Commenting on today’s defeat, human rights campaigner Peter Tatchell said: "The Government of Gibraltar is required by the European Court of Human Rights to equalise the age of consent for same-sex relationships. The equalisation legislation should have therefore been sponsored by the government and not introduced as a private member’s bill. I am very surprised and disappointed that this was a private member’s bill and not a government bill. The government gives the impression that it is trying to evade its responsibility to uphold equality and human rights. As a British Overseas Territory, the Foreign and Commonwealth Office has ultimate responsibility for ensuring Gibraltar’s compliance with human rights law. I urge the Foreign Secretary to read the riot act to Gibraltar’s Chief Minister, Peter Caruana. Gibraltar cannot be allowed to evade its human rights obligations.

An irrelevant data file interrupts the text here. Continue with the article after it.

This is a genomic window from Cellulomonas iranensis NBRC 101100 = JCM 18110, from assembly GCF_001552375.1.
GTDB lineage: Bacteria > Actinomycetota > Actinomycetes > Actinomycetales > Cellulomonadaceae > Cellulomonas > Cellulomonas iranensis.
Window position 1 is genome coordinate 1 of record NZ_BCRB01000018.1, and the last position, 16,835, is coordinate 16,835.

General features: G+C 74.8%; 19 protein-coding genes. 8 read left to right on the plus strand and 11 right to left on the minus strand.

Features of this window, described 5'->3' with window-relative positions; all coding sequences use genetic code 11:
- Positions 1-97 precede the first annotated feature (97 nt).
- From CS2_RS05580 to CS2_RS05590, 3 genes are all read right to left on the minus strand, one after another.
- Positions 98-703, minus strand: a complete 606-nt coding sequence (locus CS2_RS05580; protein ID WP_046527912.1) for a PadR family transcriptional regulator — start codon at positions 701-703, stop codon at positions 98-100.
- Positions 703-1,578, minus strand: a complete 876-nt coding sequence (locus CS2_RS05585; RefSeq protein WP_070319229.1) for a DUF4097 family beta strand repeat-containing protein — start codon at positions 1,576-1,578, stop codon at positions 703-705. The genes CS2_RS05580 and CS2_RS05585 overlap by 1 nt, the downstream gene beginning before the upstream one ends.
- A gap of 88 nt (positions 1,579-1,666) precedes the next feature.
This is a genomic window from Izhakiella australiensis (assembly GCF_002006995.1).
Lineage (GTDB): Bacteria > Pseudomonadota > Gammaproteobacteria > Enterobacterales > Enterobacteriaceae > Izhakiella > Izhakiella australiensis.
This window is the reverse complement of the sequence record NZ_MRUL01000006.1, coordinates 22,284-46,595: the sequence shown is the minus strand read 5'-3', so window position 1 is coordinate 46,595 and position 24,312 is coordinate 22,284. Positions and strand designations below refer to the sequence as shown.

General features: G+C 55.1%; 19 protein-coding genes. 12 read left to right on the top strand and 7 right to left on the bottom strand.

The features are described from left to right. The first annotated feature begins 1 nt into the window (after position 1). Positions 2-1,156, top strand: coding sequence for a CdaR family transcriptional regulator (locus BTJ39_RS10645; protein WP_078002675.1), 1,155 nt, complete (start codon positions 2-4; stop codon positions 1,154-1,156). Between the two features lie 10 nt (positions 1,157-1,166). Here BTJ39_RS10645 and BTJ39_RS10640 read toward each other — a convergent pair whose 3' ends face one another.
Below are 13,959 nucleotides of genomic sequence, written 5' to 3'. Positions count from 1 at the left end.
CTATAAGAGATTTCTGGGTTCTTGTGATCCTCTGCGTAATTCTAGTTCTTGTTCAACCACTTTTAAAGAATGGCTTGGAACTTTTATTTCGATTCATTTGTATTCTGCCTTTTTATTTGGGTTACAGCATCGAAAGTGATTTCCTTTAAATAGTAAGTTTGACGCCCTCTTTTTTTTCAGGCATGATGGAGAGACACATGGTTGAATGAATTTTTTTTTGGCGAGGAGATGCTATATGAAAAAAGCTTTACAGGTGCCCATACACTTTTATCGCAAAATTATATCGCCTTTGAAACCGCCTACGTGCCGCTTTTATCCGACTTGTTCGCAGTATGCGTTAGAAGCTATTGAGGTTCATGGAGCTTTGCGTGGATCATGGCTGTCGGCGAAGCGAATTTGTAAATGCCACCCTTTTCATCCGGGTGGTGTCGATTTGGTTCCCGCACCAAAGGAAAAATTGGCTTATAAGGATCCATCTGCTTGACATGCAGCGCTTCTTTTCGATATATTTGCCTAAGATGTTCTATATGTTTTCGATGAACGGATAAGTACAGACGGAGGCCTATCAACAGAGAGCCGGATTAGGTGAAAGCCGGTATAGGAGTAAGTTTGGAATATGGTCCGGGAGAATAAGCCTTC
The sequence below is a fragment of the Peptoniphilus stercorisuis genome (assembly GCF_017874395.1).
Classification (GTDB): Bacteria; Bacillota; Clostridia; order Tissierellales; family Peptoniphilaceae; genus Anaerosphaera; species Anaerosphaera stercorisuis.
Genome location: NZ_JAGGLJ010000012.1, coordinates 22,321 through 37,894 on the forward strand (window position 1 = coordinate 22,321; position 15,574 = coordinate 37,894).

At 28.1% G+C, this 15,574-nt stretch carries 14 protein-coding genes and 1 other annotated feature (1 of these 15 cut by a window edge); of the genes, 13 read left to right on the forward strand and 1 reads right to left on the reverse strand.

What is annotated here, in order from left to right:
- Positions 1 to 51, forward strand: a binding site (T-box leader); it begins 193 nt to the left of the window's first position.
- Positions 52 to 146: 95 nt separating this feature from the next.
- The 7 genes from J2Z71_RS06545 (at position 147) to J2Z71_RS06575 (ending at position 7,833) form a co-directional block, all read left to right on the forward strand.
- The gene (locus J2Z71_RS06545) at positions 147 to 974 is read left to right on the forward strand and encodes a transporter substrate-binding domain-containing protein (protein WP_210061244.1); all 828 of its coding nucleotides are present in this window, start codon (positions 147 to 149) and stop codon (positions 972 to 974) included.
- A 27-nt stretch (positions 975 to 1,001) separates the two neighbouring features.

"The opposition’s vote against the bill gives a bad impression and contradicts its previous support for gay equality. They say it was principled stand against a flawed bill, which had failed to remove offensive legal references to disabled people as ‘imbeciles’, ‘idiots’ and ‘defectives.’ They protest that they were not given adequate parliamentary time to make the necessary amendments. The Government of Gibraltar seems intent on scuppering gay equality, with its ham-fisted tactics. Why was the legislation suddenly rushed through parliament, when a number of MPs were overseas and when there was insufficient time for a considered debate and amendments?" queried Tatchell.